• Buying energy-efficient appliances. They might have a higher upfront purchase price, but their operating costs are often 9-25% lower than conventional models. 
    • Check an item’s repairability before purchase. Some products are very expensive to repair while others have been designed to make repairs cheaper.
  • Checking certification labels. Look for environmental standards labels:
    • EPEAT eco-label managed by Global Electronics Council
    • TCO Certified for information technology e-products
    • Energy Rating - readily identifiable label on most whitegoods and household electrical appliances
    • Check CHOICE, a non-profit organisation that supports Australian consumers to buy smarter.

Reuse, rehome, trade, buy, sell, donate, repair

Use these top tips to reuse e-products

Working e-products

E-products needing repair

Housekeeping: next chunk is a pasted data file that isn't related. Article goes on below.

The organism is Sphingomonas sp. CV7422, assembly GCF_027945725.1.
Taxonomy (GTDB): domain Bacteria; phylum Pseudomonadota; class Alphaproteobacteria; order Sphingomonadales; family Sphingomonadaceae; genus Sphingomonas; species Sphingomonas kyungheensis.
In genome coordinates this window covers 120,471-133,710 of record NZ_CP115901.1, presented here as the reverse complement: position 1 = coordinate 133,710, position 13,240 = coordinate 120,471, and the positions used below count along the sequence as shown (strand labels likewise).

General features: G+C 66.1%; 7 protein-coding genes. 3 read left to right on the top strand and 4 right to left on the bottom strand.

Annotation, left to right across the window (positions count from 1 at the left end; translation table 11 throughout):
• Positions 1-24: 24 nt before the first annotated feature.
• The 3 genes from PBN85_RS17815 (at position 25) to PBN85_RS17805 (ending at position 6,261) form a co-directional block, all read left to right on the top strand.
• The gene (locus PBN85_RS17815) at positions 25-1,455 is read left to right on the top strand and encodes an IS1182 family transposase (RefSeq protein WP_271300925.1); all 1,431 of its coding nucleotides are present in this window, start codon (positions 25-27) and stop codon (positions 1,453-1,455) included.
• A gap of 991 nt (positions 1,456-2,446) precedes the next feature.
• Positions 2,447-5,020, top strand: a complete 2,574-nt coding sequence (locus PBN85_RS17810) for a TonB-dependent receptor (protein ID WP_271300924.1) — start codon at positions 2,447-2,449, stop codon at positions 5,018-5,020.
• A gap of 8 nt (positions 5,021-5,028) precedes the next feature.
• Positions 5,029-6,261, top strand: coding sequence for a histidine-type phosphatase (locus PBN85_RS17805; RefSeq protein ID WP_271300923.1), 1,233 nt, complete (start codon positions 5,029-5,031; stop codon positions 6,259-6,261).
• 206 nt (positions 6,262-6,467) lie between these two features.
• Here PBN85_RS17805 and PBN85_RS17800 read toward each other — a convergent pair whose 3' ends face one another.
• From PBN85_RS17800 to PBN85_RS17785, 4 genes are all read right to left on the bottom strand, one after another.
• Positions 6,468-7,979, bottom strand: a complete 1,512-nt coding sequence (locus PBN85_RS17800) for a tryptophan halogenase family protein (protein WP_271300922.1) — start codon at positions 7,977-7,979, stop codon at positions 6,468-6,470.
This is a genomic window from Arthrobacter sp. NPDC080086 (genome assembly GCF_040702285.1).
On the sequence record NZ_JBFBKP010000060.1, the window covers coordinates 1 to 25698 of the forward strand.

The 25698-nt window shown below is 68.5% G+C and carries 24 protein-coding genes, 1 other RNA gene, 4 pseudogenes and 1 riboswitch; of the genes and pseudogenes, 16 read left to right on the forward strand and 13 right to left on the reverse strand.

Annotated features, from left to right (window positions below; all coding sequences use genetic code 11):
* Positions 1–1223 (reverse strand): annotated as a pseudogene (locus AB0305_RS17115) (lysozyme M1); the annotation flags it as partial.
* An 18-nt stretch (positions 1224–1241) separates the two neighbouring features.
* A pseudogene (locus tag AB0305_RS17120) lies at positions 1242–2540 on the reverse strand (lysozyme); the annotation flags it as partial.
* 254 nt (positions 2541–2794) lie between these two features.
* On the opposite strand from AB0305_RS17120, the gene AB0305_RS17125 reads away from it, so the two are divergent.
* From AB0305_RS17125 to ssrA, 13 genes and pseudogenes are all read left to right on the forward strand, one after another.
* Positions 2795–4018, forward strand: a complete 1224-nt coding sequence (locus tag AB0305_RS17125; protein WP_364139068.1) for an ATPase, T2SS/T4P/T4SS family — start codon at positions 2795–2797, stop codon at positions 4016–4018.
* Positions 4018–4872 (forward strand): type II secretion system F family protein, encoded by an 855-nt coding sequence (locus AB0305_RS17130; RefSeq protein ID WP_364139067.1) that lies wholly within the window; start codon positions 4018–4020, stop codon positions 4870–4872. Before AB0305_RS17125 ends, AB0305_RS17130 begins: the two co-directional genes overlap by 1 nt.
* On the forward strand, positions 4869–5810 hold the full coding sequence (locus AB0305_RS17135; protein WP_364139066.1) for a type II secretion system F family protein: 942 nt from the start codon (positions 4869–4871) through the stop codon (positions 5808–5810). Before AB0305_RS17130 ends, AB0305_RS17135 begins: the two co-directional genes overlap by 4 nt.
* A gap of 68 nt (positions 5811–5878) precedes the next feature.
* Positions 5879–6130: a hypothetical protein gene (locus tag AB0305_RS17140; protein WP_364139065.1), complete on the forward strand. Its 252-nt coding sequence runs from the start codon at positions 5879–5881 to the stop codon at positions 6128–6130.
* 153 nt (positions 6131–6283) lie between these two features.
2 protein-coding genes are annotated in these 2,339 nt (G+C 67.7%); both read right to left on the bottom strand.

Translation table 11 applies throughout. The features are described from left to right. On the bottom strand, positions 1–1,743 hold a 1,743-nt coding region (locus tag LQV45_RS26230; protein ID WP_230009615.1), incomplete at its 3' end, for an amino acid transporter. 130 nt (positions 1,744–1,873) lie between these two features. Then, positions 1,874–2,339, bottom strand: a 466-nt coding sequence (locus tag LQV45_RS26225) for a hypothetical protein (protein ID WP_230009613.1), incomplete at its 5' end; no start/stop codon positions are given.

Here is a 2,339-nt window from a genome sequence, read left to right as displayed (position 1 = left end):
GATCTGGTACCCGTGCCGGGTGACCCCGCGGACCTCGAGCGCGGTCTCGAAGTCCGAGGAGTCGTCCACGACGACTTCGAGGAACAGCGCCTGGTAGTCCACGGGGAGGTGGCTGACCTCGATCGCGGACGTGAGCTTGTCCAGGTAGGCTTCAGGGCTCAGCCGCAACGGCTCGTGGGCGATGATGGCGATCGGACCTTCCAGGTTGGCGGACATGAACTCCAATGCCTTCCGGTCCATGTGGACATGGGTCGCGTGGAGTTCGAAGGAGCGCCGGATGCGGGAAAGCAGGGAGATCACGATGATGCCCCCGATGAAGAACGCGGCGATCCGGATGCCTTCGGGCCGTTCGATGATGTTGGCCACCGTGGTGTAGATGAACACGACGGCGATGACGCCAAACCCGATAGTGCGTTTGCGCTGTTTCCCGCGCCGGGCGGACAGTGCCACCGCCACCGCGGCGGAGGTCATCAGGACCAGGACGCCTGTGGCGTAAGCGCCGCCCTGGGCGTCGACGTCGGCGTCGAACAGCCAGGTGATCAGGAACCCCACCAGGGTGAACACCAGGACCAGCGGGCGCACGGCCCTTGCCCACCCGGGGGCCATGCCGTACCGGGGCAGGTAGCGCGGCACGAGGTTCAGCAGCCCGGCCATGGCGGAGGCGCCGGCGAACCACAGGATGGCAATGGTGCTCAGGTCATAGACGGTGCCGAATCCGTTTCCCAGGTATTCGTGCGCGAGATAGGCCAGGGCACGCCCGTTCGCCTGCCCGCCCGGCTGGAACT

• Contact the manufacturer or the purchase store to obtain advice on repair.
  • Learn to fix e-products at iFixit.
  • Visit a repair cafe for minor repairs and advice.
  • Visit a computer or mobile phone repairer at your local shopping centre. 

Recycle at a recycling drop-off point or with a collection service

Never place batteries or electronic products in bin!

All batteries and electronic products can cause fires in collection trucks, at Council's resource recovery centres and at recycling facilities. They are environmental health hazards and can cause significant damage to waste infrastructure.

If battery terminals touch, they can spark and create a fire hazard. Ensure that you tape the terminals of used batteries with clear sticky tape before taking them to a drop off point.

Find a recycling drop off-point or collection service

This table includes information on e-waste items and associated recycling drop-off points and collection services.
E-waste itemRecycling drop-off points and collection services
Large appliances (dishwashers, washing machines, dryers, ovens)
Lighting (lamps, globes)
Mobile phones (including chargers, accessories, smart watches)